You start to resent the coach. Why did he have to fuss over the helmet? Why didn’t you say no to the life jacket?! So, you take the steroids. You see the look of disappointment in your family’s eyes. It’s not YOU they are disappointed in, it’s the coach’s rules. But you don’t see that. In the moment, all you feel is complete defeat. Not only did you lose the race, but now you’ve opted for a path you wouldn’t have chosen if the coach hadn’t weighed you down in the first place.

Now, imagine you’re not a swimmer but a birther. Your doctor is offering a sweep/induction. That induction seems beneficial for reasons 1-10. Doctor is genuinely doing this based on research (which way or may not still be valid). The induction is just too much to handle, so next comes pain meds, maybe the epidural you didn’t want. That ties you to a bed and creates even more issues.

See how one well-intended intervention can spiral to another? How one study or research paper might seem valid, but if you dig deep it’s not actually? There’s always a time and place for medical interventions. It’s like antibiotics or visiting the ER. When it’s needed, it’s needed. But when it’s not, it’s worth questioning. Know what’s happening. Ask the questions. Make sure you have given informed consent. Not just consent. Never say yes (or no) to appease someone.

The benefits of an induction should outweigh the risk of staying pregnant.

find me on Facebook: http://www.facebook.com/pigeonposeemotions

Stress Ball

I spend quite a bit of social media time fielding questions of pure panic and anxiety.

My mother said this, my sister said that, my doctor is telling me I have to do this but I really want to do that…I think part of the stress of birth is attributed to the vast amount of pressure we all put on ourselves to compete with each other. It’s not always in-your-face but it’s there. If you’re honest with yourself…it’s there.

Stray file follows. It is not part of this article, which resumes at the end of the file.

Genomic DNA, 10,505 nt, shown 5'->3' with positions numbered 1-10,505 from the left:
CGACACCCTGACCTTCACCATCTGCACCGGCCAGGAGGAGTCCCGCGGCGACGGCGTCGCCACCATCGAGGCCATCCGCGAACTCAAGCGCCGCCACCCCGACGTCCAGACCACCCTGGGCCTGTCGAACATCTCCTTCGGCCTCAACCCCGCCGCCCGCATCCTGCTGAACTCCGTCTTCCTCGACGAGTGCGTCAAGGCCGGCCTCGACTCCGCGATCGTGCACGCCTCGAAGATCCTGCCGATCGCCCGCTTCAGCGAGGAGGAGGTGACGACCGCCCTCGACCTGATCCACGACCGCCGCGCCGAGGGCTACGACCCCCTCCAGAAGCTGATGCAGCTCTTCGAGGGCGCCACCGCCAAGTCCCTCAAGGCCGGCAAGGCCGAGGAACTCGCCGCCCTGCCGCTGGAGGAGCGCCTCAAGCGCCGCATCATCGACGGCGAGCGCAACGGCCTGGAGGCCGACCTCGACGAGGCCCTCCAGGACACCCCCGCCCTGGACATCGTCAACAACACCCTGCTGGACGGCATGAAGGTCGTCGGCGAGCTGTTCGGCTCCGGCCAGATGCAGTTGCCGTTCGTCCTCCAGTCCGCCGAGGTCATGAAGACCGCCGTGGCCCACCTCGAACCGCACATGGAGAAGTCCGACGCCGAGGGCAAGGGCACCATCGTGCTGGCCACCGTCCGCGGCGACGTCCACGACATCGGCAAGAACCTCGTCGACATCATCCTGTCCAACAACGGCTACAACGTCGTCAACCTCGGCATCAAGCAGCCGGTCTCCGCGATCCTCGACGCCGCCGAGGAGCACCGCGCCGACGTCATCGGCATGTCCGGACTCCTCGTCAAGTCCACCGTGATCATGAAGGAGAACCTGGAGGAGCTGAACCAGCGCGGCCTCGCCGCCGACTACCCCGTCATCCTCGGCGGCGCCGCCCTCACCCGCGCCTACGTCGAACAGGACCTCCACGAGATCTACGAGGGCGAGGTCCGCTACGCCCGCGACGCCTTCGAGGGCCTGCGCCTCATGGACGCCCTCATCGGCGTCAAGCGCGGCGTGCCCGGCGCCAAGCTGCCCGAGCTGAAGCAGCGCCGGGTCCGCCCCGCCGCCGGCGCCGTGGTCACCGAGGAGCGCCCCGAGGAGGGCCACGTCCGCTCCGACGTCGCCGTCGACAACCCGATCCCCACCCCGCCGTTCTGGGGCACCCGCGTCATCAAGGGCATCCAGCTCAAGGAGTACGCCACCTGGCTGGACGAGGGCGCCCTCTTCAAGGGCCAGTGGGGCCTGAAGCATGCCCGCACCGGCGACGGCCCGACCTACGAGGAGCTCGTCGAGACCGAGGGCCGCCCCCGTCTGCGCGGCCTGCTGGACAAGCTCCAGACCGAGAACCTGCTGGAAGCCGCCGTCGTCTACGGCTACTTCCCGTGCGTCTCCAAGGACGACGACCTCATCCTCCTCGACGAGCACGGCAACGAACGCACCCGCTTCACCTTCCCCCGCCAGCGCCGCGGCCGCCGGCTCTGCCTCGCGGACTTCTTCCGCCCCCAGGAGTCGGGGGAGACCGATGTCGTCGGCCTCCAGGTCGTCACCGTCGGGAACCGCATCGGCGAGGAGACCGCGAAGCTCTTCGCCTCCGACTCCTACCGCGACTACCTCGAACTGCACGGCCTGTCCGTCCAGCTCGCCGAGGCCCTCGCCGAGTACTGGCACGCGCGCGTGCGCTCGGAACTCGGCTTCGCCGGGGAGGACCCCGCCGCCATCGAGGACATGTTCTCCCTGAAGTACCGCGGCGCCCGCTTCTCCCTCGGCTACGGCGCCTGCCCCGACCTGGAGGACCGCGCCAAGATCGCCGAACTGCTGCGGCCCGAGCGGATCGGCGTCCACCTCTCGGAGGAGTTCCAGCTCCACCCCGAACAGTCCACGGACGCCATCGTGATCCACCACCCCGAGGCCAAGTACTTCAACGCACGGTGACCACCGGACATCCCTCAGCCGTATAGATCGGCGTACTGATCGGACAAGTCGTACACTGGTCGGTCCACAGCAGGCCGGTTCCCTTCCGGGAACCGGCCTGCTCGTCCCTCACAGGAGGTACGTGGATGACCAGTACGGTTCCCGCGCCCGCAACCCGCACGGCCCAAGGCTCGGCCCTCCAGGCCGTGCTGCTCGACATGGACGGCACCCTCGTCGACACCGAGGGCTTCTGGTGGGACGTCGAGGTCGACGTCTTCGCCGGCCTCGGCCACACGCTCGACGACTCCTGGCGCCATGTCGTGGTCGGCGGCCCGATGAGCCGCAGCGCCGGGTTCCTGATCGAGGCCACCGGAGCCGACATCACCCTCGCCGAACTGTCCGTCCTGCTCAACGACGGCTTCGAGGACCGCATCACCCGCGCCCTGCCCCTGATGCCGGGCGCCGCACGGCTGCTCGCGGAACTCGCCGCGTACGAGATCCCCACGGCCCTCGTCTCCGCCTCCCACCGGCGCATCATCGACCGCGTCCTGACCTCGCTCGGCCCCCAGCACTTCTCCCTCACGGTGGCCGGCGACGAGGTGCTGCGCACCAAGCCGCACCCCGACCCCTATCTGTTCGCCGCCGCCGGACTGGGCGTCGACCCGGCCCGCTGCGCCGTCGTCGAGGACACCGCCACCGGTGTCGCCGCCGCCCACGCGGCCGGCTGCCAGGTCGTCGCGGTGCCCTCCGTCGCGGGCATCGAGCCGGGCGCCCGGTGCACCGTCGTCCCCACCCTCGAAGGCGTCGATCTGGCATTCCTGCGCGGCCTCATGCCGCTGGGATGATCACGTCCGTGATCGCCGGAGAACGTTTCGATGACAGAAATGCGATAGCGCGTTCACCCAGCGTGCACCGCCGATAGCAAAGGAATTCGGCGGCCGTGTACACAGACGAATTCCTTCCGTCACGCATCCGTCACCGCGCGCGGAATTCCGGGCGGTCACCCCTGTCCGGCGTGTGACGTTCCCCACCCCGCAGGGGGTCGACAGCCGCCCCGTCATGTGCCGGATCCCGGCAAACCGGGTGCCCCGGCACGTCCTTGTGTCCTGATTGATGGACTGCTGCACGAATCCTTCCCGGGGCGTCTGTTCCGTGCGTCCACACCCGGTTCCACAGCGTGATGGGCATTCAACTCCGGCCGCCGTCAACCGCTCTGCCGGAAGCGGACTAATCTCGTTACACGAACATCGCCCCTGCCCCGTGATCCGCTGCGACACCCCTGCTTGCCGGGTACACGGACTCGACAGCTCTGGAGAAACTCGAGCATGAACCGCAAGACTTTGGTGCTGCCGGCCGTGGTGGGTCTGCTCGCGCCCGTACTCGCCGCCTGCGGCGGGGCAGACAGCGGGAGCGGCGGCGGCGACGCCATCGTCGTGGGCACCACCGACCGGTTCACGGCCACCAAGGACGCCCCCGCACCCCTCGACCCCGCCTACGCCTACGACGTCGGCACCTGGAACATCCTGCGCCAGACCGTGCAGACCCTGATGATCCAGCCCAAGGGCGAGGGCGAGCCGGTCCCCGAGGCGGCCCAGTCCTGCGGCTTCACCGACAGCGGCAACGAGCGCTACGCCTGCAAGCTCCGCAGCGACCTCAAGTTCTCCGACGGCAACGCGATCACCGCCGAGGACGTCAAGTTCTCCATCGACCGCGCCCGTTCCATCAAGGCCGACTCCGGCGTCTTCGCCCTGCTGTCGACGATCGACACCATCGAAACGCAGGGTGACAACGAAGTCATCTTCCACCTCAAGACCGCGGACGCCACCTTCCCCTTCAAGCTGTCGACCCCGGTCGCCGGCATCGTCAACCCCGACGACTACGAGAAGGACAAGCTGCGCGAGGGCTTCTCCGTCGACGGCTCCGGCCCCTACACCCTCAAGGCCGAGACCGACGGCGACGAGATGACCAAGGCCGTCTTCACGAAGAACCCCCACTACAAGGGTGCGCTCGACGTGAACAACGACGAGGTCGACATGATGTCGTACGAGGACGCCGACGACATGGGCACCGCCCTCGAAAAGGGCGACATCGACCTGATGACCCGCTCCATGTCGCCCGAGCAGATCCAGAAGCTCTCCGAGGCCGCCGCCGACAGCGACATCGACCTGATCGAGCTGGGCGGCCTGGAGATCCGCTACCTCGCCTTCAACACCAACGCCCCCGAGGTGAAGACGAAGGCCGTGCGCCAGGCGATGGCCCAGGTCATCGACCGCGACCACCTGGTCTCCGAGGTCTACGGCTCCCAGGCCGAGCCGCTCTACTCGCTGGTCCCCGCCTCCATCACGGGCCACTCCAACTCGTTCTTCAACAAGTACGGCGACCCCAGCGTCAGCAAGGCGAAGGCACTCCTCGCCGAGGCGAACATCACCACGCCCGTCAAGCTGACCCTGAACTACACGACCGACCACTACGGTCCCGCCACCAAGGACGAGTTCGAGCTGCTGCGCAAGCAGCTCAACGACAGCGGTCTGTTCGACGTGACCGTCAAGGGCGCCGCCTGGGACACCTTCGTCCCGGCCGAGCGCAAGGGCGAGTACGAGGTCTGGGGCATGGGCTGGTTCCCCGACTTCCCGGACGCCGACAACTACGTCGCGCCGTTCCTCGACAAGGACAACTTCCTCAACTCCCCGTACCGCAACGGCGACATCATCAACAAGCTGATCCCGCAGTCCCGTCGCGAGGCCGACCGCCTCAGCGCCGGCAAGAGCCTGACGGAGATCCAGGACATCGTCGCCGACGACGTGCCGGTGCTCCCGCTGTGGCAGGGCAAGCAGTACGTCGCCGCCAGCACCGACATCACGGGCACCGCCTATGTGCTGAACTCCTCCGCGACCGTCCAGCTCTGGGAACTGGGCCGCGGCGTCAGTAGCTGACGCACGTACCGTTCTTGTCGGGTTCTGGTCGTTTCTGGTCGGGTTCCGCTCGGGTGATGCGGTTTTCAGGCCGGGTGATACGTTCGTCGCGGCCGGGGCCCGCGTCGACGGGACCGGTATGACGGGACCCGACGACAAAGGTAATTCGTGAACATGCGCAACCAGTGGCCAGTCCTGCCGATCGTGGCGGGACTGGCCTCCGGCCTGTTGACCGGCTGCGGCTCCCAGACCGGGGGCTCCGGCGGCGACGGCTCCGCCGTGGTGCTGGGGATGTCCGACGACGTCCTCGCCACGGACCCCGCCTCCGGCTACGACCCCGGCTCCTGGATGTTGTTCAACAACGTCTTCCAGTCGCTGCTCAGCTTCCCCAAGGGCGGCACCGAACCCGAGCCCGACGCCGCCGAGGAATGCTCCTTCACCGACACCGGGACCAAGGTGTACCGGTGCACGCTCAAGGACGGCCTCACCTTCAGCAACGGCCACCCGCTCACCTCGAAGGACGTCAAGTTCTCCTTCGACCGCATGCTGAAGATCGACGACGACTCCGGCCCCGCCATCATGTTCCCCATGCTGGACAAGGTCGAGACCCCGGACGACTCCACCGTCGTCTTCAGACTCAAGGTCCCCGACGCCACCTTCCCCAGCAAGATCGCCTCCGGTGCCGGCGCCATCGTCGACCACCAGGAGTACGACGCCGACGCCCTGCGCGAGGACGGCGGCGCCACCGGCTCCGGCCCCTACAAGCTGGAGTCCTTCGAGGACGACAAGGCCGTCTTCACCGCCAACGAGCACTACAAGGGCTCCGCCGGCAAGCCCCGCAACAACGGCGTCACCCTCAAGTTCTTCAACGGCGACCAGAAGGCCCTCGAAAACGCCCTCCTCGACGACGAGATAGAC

Imagine birth before Facebook, Instagram and Pinterest? Pregnant people did not know they needed to out do each other when announcing the pregnancy. There was no expectation of announcing the sex (it’s literally a penis or a vagina). They didn’t throw elaborate baby showers and then complain about all the horrible gifts they received (and how stressed out they are, and how they didn’t even really want Aunt Sheila there in the first place and how much their MIL took over the show). There was zero mention of a birth plan, especially not one wordy enough to make their doctor’s head explode. The birth plan was just to have the baby.

They also didn’t know that they had to research all about vaccines, eye goop, inductions, and certainly not whether or not to hire a birth doula and a birth photographer or just a doula who maybe takes photos. They didn’t freak out about how much they would be judged by their decisions…all the while posting their decisions on the world wide web for all the crazies to jump on.

They also didn’t have such high rates of induction or cesareans either. Sit with that for a moment…do you think maybe all of this is somehow connected?